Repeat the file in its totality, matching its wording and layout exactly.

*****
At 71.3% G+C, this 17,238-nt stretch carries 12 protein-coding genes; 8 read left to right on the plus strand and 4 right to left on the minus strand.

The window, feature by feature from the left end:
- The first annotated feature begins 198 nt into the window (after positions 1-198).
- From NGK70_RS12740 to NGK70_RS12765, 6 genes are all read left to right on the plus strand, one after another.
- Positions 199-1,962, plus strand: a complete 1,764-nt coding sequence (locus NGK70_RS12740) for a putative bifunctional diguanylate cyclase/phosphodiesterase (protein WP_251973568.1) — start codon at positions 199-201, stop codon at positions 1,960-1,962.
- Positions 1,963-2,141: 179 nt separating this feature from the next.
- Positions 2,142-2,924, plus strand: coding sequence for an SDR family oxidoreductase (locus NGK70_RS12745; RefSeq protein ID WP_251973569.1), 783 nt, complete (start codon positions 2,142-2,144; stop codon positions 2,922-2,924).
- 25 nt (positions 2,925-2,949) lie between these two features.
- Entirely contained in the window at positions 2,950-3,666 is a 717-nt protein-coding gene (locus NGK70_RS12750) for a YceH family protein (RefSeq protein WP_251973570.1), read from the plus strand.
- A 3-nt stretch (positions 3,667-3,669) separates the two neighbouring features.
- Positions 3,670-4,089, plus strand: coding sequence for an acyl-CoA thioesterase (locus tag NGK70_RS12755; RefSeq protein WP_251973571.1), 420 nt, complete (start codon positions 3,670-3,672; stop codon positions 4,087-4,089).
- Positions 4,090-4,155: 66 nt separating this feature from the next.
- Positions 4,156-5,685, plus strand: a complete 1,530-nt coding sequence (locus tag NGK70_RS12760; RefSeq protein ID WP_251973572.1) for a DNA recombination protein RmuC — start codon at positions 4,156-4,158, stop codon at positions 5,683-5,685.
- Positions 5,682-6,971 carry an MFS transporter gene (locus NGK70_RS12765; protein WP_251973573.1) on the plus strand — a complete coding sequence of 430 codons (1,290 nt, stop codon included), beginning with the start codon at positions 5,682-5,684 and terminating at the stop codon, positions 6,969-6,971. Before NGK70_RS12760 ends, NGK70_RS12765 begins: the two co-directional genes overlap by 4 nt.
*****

At 71.3% G+C, this 17,238-nt stretch carries 12 protein-coding genes; 8 read left to right on the plus strand and 4 right to left on the minus strand.

The window, feature by feature from the left end:
- The first annotated feature begins 198 nt into the window (after positions 1-198).
- From NGK70_RS12740 to NGK70_RS12765, 6 genes are all read left to right on the plus strand, one after another.
- Positions 199-1,962, plus strand: a complete 1,764-nt coding sequence (locus NGK70_RS12740) for a putative bifunctional diguanylate cyclase/phosphodiesterase (protein WP_251973568.1) — start codon at positions 199-201, stop codon at positions 1,960-1,962.
- Positions 1,963-2,141: 179 nt separating this feature from the next.
- Positions 2,142-2,924, plus strand: coding sequence for an SDR family oxidoreductase (locus NGK70_RS12745; RefSeq protein ID WP_251973569.1), 783 nt, complete (start codon positions 2,142-2,144; stop codon positions 2,922-2,924).
- 25 nt (positions 2,925-2,949) lie between these two features.
- Entirely contained in the window at positions 2,950-3,666 is a 717-nt protein-coding gene (locus NGK70_RS12750) for a YceH family protein (RefSeq protein WP_251973570.1), read from the plus strand.
- A 3-nt stretch (positions 3,667-3,669) separates the two neighbouring features.
- Positions 3,670-4,089, plus strand: coding sequence for an acyl-CoA thioesterase (locus tag NGK70_RS12755; RefSeq protein WP_251973571.1), 420 nt, complete (start codon positions 3,670-3,672; stop codon positions 4,087-4,089).
- Positions 4,090-4,155: 66 nt separating this feature from the next.
- Positions 4,156-5,685, plus strand: a complete 1,530-nt coding sequence (locus tag NGK70_RS12760; RefSeq protein ID WP_251973572.1) for a DNA recombination protein RmuC — start codon at positions 4,156-4,158, stop codon at positions 5,683-5,685.
- Positions 5,682-6,971 carry an MFS transporter gene (locus NGK70_RS12765; protein WP_251973573.1) on the plus strand — a complete coding sequence of 430 codons (1,290 nt, stop codon included), beginning with the start codon at positions 5,682-5,684 and terminating at the stop codon, positions 6,969-6,971. Before NGK70_RS12760 ends, NGK70_RS12765 begins: the two co-directional genes overlap by 4 nt.